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Archive for the ‘Mental Health’ Category

National Time to Talk Day – 4th February 2021

14051A45-8115-4BCE-8AB2-E60DE0A4DDFBThe aim of Time to Talk Day, which started in 2007, is to get everyone talking about mental health.

The pandemic means that conversations about mental health are more important than ever. Lots of people are experiencing anxiety and fear.

Many people, especially children, are finding the uncertainty of not knowing when schools will be open again very difficult. Others are worrying about their jobs or if a business they have worked so hard to succeed in will survive. 

Whatever someone’s situation, a small conversation about mental health can make a difference. The more conversations we have, the more myths we can bust and barriers we can break down, helping to end the isolation, shame and worthlessness that too many of us with mental health problems can feel.

So, reach out to a friend or family member you know who is struggling. A text or a phone call could really help them. Small acts of kindness or concern can make a big difference to someone else. 

Don’t forget that if you are feeling overwhelmed, you can reach out to your GP, local mental health services, or other organisations, and ask for some help. Here is the link for more information.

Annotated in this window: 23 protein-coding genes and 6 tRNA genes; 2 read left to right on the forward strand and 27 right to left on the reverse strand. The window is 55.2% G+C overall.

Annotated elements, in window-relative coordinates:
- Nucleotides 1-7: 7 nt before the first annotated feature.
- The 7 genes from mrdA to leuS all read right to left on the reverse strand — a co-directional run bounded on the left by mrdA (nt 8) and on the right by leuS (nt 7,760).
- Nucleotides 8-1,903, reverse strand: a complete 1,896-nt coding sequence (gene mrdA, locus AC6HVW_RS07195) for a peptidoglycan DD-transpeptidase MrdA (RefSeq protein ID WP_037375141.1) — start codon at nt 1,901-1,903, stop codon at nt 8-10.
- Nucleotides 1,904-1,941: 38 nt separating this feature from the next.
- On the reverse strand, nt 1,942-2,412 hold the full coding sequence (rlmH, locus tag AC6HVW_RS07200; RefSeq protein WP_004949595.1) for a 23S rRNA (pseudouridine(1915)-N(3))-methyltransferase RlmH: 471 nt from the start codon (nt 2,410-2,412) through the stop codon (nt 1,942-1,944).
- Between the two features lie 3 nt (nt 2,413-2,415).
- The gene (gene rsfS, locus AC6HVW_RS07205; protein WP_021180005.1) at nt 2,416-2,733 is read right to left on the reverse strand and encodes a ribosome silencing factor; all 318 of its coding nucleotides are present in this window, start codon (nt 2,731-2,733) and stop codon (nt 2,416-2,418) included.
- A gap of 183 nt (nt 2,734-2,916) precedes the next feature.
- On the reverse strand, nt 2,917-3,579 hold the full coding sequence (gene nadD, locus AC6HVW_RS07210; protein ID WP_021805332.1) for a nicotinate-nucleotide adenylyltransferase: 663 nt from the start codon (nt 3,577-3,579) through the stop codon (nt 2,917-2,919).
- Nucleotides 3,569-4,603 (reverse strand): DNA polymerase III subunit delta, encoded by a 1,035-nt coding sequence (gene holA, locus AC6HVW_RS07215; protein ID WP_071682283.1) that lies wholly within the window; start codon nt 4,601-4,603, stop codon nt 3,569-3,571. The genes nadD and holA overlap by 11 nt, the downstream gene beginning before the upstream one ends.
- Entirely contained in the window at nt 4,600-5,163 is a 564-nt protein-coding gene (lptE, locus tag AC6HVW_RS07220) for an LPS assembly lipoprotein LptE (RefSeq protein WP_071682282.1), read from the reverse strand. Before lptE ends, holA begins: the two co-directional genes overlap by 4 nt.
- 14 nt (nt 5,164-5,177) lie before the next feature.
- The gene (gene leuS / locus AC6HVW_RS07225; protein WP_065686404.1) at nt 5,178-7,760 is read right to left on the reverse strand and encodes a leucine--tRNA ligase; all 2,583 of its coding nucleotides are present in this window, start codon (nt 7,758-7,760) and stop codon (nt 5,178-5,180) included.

If you want to know more about this year’s campaign you can watch the live events or catch up on any you may have missed here.

At 6pm tonight you can tune in to Story time with Sophie Ellis-Bextor @sophieellisbextor on Instagram to hear her read Ruby’s Worries by author and illustrator Tom Percival. The picture book story follows Ruby’s journey as she tried to get rid of her growing worry.

In the meantime, why not watch the video about the campaign?


Surviving the Election Result

Almost every disabled person I know is devastated by the UK election result. We had hoped for a socialist government that would not only end austerity but dramatically improve disabled people’s lives. 

We desperately need a new compassionate benefits system. We campaigned for the UK to sign up to the UN Convention on the Rights of Disabled People. We lobbied for improved and properly funded social care with a guarantee of Independent Living for disabled people of any age.

But none of those things look possible in the next few years. So how do disabled people prepare for the future?

As one of my wisest friends posted on her Facebook wall last Friday morning; ‘Don’t mourn, organise’. She is right, that’s the only way we can survive.

So here are some ideas:

Join your local disability group or Union

There will be lots of campaigning needed in the next few years. Being part of a supportive group is great for making new friends and finding other people who understand what you are going though.